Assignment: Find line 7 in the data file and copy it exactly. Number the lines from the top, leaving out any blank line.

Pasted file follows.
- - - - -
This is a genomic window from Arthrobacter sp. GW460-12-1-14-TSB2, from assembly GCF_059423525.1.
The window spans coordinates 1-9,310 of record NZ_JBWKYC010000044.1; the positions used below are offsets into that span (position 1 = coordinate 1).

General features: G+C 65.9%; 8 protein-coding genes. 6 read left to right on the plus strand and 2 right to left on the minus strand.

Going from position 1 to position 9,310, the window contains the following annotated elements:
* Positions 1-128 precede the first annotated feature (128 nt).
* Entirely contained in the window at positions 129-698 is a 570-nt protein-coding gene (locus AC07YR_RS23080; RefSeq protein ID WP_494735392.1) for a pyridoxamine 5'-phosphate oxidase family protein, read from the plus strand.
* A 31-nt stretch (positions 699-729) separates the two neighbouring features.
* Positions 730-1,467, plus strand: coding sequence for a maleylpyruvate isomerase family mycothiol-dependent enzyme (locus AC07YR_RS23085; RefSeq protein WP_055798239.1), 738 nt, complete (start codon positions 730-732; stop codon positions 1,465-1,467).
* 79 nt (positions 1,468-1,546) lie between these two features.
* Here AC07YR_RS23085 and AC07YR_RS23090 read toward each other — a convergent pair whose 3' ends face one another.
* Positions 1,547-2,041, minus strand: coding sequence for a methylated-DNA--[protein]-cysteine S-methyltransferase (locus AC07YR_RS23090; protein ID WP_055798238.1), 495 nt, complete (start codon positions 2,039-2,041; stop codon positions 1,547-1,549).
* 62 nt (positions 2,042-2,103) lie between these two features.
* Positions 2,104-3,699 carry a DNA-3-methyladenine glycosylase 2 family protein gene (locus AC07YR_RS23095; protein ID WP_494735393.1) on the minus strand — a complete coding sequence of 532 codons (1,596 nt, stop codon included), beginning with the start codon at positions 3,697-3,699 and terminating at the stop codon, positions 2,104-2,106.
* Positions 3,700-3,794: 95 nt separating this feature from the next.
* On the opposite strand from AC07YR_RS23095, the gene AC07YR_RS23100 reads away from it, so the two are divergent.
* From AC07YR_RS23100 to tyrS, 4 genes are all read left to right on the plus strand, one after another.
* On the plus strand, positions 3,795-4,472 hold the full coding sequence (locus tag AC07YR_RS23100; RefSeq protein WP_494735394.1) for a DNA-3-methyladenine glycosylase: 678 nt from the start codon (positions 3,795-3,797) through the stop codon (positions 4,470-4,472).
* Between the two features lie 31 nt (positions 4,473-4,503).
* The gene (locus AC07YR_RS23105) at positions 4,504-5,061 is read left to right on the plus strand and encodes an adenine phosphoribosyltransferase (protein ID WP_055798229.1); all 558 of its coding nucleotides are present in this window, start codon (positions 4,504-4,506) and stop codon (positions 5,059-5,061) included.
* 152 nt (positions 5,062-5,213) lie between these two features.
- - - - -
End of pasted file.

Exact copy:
* A 31-nt stretch (positions 699-729) separates the two neighbouring features.